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In my two previous Nuclear Energy Blogposts, I briefly wrote about the current global nuclear revival activity and its connection to the somewhat new uranium enrichment modality called ‘Separation of Isotopes by Laser Excitation.’ In this post, I aim to expand upon these topics and emphasise Australia’s burgeoning importance in the world’s nuclear energy revival.

Disclaimer: Before I begin that arduous task, let me point out that I am not in any way, shape, or form an expert on anything regarding science or the nuclear field. In fact, I’ve no educational background whatsoever in this regard. I’m just an amateur writer who happens to have a personal interest in Australia and its mining industry, and in current events. The majority of what I present here will be factual information pulled straight from news sources and government or corporate websites; the remainder is purely my own humble opinions.

Because both John McCain and Barack Obama have outlined their plans to reduce America’s dependence on foreign energy sources and implement cleaner energy, I find it particularly intriguing that so many wheels have already been set in motion to achieve those goals. Obama’s website (www.barackobama.com) states that “Nuclear power represents more than 70 percent of our noncarbon generated electricity. It is unlikely that we can meet our aggressive climate goals if we eliminate nuclear power as an option.” Similarly, McCain’s website (www.johnmccain.com) says “John McCain will put his administration on track to construct 45 new nuclear power plants by 2030 with the ultimate goal of eventually constructing 100 new plants.” It goes on to say, “It is also critical that the U.S. be able to build the components for these plants and reactors within our country so that we are not dependent on foreign suppliers with long wait times to move forward with our nuclear plans.”

So with that being said, I have taken it upon myself to self-educate by doing a little research on the nuclear process, the market, and which players are involved in achieving the goal of becoming an energy self-sufficient nation. What I haven’t done is research the negatives. If anyone who reads this would like to comment in that regard, or on any other point, please do – I would love to hear your take.

The Story

In a Thompson Financial News article dated September 4, 2008, reporter Anna Stablum states:
“Uranium enrichment companies in the United States and Europe have seen an increase in customer interest after the recent conflict involving Russia and Georgia, industry sources said Thursday.” [News/Reuters, 2008]

At present, there are 440 nuclear reactors operating world-wide, with another 30 in the construction phase. Approximately 40% of the world’s enrichment capacity is by means of gaseous diffusion; however, most gaseous diffusion plants are nearing the end of their design life, becoming obsolete.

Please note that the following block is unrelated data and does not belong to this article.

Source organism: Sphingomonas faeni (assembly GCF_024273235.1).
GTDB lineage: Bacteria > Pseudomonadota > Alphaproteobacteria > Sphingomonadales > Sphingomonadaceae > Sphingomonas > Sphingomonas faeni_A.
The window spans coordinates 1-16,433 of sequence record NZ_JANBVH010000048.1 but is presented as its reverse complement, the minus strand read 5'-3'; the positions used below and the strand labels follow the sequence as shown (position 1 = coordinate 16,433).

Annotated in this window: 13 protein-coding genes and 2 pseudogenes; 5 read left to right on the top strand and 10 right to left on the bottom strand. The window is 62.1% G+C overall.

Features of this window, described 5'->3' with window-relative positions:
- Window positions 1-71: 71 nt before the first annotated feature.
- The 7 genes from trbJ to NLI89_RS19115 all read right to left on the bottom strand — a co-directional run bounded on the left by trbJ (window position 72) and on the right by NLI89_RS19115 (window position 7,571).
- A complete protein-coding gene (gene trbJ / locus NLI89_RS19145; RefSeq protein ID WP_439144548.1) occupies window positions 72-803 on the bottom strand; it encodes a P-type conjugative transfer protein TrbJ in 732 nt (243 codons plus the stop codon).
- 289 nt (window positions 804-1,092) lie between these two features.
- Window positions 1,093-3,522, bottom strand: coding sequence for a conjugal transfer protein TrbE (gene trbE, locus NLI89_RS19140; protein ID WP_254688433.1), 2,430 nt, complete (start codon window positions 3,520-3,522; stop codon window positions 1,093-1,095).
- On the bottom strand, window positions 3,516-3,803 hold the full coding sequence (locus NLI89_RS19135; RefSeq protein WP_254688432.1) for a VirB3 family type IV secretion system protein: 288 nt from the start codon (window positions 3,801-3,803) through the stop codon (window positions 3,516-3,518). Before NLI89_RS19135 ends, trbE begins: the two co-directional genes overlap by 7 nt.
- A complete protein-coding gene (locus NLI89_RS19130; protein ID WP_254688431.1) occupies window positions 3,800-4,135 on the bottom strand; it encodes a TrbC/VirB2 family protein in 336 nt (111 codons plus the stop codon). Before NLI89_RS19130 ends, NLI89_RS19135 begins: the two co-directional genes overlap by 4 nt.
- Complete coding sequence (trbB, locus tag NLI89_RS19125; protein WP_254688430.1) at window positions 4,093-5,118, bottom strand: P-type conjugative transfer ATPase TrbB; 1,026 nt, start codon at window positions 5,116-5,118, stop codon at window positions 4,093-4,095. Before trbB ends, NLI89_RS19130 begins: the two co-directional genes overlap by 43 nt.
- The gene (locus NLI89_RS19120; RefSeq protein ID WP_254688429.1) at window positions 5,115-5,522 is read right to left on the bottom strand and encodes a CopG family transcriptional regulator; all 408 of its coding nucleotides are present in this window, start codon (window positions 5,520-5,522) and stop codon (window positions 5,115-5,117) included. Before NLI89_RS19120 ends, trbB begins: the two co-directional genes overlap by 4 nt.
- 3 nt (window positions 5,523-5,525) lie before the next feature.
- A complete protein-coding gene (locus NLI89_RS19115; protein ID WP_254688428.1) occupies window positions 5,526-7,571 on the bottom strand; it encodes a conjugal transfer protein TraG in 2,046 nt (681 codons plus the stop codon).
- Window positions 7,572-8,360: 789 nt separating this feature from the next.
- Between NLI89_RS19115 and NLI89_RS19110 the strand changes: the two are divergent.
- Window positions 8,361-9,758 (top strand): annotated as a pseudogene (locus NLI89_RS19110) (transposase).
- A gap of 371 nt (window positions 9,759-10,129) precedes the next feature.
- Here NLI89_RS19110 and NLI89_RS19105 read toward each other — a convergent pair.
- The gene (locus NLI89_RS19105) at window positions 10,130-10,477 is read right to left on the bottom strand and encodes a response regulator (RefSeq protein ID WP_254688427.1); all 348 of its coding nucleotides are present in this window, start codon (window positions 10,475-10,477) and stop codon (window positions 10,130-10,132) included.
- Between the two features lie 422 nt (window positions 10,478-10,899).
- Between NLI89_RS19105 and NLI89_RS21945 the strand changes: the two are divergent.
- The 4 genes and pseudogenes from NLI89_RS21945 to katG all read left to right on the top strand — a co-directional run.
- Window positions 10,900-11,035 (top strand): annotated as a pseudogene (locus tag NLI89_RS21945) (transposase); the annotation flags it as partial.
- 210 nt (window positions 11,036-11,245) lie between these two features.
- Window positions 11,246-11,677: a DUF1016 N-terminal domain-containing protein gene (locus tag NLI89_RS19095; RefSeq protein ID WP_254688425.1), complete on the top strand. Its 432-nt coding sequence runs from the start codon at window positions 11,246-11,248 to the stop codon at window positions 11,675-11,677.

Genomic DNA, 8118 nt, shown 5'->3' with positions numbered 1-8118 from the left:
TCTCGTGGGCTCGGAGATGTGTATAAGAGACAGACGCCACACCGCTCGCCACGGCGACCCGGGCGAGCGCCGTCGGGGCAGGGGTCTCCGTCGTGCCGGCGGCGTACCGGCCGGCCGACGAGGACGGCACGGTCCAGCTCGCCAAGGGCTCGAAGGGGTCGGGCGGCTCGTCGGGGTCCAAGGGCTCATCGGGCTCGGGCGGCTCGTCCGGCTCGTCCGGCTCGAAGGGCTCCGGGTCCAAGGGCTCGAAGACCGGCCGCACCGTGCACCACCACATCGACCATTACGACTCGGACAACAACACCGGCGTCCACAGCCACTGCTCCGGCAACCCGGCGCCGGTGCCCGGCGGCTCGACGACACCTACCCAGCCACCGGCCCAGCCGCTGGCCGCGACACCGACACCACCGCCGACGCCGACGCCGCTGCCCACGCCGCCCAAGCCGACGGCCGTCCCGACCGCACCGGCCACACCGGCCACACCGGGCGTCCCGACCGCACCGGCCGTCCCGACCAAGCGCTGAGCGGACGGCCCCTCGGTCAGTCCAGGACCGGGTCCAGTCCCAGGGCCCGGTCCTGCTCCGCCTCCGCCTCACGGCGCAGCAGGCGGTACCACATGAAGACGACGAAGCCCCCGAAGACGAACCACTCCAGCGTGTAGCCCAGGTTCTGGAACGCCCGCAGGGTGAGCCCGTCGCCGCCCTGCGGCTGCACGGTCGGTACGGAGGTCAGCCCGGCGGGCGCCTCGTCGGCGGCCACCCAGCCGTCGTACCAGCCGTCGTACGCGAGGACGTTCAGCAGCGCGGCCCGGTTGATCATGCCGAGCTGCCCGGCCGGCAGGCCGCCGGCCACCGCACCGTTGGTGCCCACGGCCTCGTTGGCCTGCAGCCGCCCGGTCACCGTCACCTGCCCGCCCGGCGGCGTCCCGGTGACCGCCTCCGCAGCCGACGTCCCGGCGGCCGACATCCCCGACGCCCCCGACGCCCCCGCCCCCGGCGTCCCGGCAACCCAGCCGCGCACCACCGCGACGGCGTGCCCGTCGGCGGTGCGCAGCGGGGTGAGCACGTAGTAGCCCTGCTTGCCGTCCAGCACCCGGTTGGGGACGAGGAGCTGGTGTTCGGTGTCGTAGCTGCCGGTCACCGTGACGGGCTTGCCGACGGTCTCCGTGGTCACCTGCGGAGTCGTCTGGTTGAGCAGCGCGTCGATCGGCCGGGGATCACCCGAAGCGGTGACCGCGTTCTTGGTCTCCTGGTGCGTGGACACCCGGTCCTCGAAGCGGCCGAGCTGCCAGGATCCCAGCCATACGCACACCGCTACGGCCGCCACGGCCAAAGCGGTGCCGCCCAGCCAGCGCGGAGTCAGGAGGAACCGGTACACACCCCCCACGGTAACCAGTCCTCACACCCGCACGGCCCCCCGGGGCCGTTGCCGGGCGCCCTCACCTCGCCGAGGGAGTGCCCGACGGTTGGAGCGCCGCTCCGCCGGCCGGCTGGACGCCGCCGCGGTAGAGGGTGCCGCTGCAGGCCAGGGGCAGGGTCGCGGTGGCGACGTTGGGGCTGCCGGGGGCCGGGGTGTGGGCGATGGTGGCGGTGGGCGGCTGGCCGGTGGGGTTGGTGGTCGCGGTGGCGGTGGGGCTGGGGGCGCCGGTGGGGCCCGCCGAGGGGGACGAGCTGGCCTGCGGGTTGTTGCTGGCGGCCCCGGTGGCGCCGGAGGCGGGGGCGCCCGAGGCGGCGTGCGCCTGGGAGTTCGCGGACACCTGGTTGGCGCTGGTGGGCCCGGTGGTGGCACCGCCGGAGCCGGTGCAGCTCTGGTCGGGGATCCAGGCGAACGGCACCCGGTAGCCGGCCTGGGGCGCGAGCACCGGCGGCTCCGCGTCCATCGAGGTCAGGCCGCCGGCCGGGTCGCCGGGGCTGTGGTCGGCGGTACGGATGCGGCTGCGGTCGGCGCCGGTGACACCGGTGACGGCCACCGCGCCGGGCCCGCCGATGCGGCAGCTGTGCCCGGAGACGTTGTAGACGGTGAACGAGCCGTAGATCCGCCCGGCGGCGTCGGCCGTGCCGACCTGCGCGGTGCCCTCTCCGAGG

The Suppliers

–USEC, Inc (NYSE:USU) http://www.usec.com supplies approximately 25% of enriched uranium for world markets and more than half of the U.S. market. It currently operates the only uranium enrichment facility in the United States, a gaseous diffusion plant located in Paducah, KY. However, USEC has begun construction on its future American Centrifuge Plant, a ‘second-generation’ uranium enrichment technology developed by the US DOE. USEC was created in the 1990s as a US government corporation but was privatised in July 1998 by the Clinton administration. USEC subsidiary, NAC International, specialises in the transportation and storage of used nuclear fuel.

–AREVA (ARVCF.PK) of France, supplies approximately 25% of the enriched uranium for world markets. Incidentally, AREVA announced the opening of a new engineering facility in San Jose, CA. The company plans to employ 800+ engineers by 2011. As well, AREVA will build a uranium enrichment facility in Bonneville County, Idaho [source: Nuclear Plant Journal.]

–URENCO (Europe) supplies another 25% of the enriched uranium for world markets. URENCO wants to build an enrichment plant in Australia due to the growing Asia-Pacific market for nuclear power fuel.

–TENEX (Russia) is the fourth major supplier of enriched uranium, representing another 25% of the market. Notably, 10 percent of world enrichment capacity up to 2010 comes from Russia blending down nuclear warheads which contain uranium.

Future International Enrichment Centers
Following proposals from the International Atomic Energy Agency (IAEA) and Russia, and in connection with the US-led Global Nuclear Energy Partnership (GNEP), there are moves to establish new international uranium enrichment centers.

The GNEP proposal began as part of the Advanced Energy Initiative announced by President Bush in his 2006 State of the Union Address. The Global Nuclear Energy Partnership has four main goals. First, reduce America’s dependence on foreign sources of fossil fuels and encourage economic growth. Second, recycle nuclear fuel using new proliferation-resistant technologies to recover more energy and reduce waste. Third, encourage prosperity growth and clean development around the world. And fourth, utilize the latest technologies to reduce the risk of nuclear proliferation worldwide. Through GNEP, the United States will work with other nations possessing advanced nuclear technologies to develop new proliferation-resistant recycling technologies in order to produce more energy, reduce waste and minimize proliferation concerns. Additionally, [the] partner nations will develop a fuel services program to provide nuclear fuel to developing nations allowing them to enjoy the benefits of abundant sources of clean, safe nuclear energy in a cost effective manner in exchange for their commitment to forgo enrichment and reprocessing activities, also alleviating proliferation concerns. [Source: Wikipedia]